As I mentioned last week, country music has long associated itself with troubling symbols of racism, most notably the Confederate flag. However, over the last few decades country acts have tried to distance themselves from the flag (for example, Alabama featured it prominently on their early album covers, but have now banned it from being used in their promotional material), and some are now trying to raise awareness of the obstacles people of color face in this country (the most recent example being Micky Guyton’s excellent “Black Like Me”). Unfortunately, there is one notable holdout still clinging to the stars and bars: The 90s country/Southern rock band Confederate Railroad.
The band had a brief run of success back in the early 90s with songs like “Jesus And Mama,” “Queen Of Memphis,” and “Trashy Women,” and while they haven’t had any radio presence to speak of in twenty-five years, they remain a draw on the local concert circuits. Their radio hits drew on the usual country tropes of God, family, and having a rowdy good time, and fans and industry folks alike were too blind and clueless to consider the implications of the band’s name and logo (a train adorned with a pair of Confederate flags).
Thankfully, things are a different story now: The ignorance that tolerated this sort of imagery in the past has evaporated, and a movement has emerged over the last couple of years to remove Confederate names and monuments from public spaces. In Alabama, the University of Alabama recently took down its memorials to students who served as Confederate soldiers, and the cities of Birmingham and Mobile removed monuments of Confederate soldiers as well. (In Virginia, the city of Richmond is in the middle of the fight to remove a statue of Robert E. Lee as well.) People are raising their voices on a range of such topics, from renaming army bases named after Confederate officers to banning Confederate flags from NASCAR races. Confederate Railroad took a few lumps for their branding last year, when the group was prohibited from playing the Illinois state fair due to their name and logo, officially stating that state resources could not be used “to promote symbols of racism.”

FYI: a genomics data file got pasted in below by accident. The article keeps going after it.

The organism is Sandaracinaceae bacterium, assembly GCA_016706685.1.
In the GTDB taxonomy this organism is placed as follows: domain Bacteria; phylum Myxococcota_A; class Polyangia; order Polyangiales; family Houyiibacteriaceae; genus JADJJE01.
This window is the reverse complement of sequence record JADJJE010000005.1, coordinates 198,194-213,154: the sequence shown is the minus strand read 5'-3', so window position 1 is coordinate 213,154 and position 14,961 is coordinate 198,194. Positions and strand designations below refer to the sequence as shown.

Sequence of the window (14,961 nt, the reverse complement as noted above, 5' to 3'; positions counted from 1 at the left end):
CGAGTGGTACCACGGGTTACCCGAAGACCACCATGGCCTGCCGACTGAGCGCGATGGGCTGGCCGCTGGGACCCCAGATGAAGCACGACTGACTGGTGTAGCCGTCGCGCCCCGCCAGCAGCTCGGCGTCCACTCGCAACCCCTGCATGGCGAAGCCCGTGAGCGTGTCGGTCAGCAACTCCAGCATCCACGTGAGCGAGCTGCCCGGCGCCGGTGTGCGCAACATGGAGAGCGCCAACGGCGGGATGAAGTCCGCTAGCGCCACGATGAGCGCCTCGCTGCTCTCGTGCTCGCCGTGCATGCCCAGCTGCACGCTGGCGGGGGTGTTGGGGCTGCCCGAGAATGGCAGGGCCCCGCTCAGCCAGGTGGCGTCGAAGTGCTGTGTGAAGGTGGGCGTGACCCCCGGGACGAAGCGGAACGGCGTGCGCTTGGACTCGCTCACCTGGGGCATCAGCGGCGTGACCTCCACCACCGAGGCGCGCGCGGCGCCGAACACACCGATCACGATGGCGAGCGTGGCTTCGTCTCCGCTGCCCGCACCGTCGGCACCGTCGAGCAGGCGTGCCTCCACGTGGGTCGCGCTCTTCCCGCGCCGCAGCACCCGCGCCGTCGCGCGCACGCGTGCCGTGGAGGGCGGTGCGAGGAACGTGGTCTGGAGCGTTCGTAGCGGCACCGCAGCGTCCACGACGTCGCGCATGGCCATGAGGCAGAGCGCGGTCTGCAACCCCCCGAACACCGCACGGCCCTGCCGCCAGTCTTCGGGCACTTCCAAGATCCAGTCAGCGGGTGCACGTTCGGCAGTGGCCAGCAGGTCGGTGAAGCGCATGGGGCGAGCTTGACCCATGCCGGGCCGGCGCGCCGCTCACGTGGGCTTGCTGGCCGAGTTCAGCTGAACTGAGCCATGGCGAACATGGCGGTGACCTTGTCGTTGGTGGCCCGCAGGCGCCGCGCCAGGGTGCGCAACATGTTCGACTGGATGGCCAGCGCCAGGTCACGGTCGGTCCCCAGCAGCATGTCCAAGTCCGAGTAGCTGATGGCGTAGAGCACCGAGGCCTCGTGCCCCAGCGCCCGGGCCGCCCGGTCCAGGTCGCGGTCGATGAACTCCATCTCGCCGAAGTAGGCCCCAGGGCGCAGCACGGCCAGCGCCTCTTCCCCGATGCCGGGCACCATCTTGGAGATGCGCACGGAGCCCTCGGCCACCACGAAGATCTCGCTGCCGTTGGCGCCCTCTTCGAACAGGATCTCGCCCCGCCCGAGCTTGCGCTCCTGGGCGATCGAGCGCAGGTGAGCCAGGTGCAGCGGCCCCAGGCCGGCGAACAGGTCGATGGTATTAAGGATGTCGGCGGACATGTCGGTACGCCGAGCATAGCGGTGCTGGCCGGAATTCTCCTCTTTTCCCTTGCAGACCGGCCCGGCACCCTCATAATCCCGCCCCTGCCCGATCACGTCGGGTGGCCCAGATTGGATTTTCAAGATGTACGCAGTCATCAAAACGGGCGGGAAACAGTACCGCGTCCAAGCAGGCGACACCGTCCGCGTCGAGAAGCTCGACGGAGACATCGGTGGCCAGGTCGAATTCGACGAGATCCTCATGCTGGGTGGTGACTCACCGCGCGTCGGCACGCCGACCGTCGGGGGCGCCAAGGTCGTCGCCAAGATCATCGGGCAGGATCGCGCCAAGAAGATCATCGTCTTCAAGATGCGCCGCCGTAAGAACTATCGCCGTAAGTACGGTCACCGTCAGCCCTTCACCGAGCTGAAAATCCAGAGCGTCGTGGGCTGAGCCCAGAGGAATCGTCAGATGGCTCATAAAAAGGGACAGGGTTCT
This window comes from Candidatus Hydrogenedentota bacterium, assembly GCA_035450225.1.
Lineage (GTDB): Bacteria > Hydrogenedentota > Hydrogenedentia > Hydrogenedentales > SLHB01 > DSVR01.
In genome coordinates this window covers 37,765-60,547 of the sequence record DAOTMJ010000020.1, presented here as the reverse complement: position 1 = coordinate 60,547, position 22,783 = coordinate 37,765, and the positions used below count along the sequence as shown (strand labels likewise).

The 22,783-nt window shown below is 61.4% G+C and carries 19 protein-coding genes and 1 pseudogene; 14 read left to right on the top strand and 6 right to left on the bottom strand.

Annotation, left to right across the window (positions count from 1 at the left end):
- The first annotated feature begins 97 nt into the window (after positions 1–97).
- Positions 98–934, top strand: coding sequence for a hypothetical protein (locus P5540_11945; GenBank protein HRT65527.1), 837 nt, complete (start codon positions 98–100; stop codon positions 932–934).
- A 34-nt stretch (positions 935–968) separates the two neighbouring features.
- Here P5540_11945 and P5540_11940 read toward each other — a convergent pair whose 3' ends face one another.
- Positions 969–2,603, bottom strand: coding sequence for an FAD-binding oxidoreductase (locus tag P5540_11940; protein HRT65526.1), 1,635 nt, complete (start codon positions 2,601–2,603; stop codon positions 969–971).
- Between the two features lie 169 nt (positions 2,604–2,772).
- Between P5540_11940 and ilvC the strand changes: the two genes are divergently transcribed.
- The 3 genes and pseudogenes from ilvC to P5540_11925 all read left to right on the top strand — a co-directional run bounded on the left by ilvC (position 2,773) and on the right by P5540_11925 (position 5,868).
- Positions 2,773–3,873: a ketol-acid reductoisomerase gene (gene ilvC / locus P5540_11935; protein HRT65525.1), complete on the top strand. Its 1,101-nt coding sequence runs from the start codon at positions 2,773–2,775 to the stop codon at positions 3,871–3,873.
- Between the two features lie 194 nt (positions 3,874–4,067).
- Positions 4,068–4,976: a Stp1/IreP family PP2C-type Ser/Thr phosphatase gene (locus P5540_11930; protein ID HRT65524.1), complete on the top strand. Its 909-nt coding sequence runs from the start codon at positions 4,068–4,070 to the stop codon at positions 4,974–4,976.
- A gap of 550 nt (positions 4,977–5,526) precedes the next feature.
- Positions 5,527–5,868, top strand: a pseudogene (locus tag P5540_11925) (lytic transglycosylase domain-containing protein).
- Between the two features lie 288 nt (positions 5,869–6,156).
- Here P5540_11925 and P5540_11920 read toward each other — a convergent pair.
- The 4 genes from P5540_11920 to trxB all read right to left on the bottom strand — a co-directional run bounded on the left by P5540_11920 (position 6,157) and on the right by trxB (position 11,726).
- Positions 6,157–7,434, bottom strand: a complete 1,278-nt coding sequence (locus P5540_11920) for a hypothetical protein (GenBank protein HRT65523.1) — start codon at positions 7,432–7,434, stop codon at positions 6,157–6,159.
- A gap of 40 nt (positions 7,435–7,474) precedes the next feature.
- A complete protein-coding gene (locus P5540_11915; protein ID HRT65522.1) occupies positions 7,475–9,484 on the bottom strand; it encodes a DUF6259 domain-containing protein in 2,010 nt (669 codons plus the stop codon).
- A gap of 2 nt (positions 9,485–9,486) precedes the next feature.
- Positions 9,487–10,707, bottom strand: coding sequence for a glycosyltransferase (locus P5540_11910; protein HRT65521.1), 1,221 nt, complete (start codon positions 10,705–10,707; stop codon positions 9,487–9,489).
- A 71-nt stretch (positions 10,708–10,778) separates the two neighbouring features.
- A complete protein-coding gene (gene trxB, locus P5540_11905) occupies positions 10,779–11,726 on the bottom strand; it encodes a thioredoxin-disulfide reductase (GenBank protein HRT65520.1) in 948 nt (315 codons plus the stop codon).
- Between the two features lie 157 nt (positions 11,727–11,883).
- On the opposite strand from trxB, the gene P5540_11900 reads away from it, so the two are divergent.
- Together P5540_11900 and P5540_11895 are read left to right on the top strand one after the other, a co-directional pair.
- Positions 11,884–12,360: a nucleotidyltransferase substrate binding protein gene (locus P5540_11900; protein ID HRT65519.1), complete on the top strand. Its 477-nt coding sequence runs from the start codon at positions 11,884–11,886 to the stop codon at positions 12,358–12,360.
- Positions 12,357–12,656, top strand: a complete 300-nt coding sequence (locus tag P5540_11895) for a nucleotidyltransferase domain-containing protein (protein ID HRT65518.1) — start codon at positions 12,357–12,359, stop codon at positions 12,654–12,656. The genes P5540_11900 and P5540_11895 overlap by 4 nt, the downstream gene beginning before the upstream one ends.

Lead singer Danny Shirley blamed the cancellations on political correctness run amok, and some media members (including our fellow Kyle over at Saving Country Music) leaped to the group’s defense with the usual First Amendment and history-erasing arguments. In this particular instance, the group made have had a case to stay on the program had they chose to pursue it, given the fact that this was a state-run fair. This post, however, isn’t about whether or not Confederate Railroad should be able to play at a state fair last year. It’s about whether or not they keep their current band name with its loaded meaning. They should not.
Here’s how I see it: